BMO Poinium Cherem. If there was a heavy house band at Westboro Baptist, they might sound like this…

Label: Independent
Time: 12 tracks / 56 minutes

The back of this CD’s liner booklet quotes Psalm 58:10: “The righteous shall rejoice when he seeth the vengeance: he shall wash his feet in the blood of the wicked”. When someone quotes the bible about vengeance – and does so from the King James Version – you can straightaway get an idea of where they are coming from.

Add to that the proud assertion on the front cover that states: “Warning: Absolute Truth. Contains rampant, insensitive and gravely offensive constitutionally protected language” and you might expect some grace-less ranting that prides itself on adopting extreme conservatism to excuse it from thinking too hard. So art, gays, Christians who think differently to him and… well, most of society, seem to come in for condemnation.

That is the stance of Sidney Allen Johnson, who plays, produces and writes everything here. He also undermines himself by coming across as a bit of a cartoon character – as in his press images, where he dresses as some kind of Confederate Crusader. Despite the booklet’s alleged aim of leading listeners to repentance, the CD seems to delight in condemnation; there is scant sight of any Christ-like approach and I keep wondering how such songs are supposed to appeal to listeners in any way that results in a change of attitude.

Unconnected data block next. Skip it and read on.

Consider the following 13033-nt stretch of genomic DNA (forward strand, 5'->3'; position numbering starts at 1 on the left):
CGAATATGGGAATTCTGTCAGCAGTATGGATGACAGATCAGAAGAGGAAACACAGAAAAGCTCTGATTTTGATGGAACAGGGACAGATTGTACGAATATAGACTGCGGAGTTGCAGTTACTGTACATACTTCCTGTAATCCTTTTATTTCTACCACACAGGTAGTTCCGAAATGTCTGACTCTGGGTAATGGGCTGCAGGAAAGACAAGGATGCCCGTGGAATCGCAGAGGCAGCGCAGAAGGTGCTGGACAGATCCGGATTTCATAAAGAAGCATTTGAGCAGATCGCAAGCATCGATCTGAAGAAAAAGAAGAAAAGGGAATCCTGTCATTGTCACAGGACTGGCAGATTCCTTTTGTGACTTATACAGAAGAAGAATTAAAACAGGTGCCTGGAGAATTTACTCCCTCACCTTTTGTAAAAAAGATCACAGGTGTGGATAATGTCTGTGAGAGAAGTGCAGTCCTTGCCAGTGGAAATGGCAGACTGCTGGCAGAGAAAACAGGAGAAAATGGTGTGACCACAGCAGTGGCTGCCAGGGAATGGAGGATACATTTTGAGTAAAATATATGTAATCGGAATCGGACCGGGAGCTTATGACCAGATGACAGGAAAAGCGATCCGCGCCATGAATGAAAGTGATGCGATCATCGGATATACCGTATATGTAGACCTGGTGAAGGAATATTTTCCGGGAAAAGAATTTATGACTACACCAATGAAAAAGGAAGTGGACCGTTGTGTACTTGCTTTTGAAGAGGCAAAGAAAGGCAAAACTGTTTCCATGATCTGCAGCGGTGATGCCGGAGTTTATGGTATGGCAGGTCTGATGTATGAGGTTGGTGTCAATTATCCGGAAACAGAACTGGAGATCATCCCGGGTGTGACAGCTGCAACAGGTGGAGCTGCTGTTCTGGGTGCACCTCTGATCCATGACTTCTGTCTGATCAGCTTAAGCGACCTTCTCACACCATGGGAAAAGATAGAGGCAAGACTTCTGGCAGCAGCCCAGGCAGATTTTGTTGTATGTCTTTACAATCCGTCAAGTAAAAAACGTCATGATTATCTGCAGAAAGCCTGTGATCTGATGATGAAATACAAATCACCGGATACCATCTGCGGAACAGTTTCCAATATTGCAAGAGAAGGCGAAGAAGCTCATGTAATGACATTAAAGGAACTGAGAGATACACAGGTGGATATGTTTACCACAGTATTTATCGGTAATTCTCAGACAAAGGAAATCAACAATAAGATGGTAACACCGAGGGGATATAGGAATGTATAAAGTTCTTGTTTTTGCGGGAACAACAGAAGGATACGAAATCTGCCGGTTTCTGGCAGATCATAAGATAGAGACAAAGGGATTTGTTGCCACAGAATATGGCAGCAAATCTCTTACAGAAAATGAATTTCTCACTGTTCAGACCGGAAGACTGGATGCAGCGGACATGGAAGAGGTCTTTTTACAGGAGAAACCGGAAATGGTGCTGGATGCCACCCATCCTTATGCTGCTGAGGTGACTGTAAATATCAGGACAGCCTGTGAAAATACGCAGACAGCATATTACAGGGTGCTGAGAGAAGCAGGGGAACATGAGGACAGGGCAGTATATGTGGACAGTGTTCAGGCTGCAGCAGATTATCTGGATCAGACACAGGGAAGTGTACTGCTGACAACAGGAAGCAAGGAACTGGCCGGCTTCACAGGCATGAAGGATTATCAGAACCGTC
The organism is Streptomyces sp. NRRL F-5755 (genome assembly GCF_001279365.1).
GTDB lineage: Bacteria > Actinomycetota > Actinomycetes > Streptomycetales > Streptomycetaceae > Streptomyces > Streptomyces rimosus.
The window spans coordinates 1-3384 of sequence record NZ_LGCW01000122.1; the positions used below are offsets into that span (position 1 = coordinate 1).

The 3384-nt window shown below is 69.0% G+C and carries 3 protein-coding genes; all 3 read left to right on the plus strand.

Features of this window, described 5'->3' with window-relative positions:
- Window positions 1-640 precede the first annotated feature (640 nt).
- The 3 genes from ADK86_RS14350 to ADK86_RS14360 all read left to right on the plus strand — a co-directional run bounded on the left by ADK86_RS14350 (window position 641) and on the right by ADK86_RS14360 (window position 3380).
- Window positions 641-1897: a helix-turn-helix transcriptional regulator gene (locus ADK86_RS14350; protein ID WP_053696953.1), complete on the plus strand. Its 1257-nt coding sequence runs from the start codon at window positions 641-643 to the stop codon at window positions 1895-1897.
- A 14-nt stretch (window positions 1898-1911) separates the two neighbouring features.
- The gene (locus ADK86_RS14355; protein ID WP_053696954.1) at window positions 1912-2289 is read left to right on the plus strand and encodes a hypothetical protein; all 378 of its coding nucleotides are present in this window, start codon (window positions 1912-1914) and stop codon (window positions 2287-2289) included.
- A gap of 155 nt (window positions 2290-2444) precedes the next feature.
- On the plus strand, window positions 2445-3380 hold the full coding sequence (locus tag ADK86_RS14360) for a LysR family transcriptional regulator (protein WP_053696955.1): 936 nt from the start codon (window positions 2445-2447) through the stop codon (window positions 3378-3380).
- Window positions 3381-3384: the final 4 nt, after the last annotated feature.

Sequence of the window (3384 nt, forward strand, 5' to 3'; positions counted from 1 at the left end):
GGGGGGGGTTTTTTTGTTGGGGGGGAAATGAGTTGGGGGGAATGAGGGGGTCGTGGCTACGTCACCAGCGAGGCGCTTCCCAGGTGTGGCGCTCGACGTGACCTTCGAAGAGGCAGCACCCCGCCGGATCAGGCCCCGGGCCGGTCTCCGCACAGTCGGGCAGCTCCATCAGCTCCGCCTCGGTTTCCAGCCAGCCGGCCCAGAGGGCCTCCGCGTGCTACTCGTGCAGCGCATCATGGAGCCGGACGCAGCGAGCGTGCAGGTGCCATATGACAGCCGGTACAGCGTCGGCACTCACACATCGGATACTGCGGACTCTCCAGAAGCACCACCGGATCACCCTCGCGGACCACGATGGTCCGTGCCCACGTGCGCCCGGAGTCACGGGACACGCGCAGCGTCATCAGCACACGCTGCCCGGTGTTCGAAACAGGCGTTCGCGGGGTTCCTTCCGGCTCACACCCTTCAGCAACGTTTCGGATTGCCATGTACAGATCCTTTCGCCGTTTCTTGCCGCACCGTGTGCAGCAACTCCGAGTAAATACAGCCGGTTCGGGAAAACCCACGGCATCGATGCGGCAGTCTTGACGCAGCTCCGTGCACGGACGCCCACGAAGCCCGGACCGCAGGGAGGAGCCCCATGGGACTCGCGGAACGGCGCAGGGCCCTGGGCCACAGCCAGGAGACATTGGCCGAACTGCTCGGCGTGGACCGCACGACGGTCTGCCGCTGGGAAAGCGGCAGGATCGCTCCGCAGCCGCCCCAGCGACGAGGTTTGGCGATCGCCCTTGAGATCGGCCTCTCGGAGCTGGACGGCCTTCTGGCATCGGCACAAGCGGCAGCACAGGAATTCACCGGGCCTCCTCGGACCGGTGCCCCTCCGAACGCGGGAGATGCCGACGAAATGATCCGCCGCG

The music is mixed, but does not greatly help its cause either. The solos usually lack direction or dynamic drive and remind me of teenage bands. Virtually all the lyrics are spoken / growled over fairly basic riffs that often sound they have been ripped off from Black Sabbath (Volume 4 era) – although I suspect that Johnson would dislike the comparison.

Sometimes it does work. The mix is clear and adds to the strength of the pieces. Tracks like “The Affliction” and “Seething” have strong riffs and some synth strings give them a lift. These are tracks that you remember next time around, but the longer the disc continues, the more that they sound too alike for comfort. Tuneless, it drifts and loses momentum.

Produced lavishly, with a glossy 28-page booklet, it has been given expense and care – which makes it all so much more of a shame that it has been spent on such plodding vilification.

If Westboro Baptist were inclined to have a metal house band, then BMO might fit the bill well.


Derek Walker

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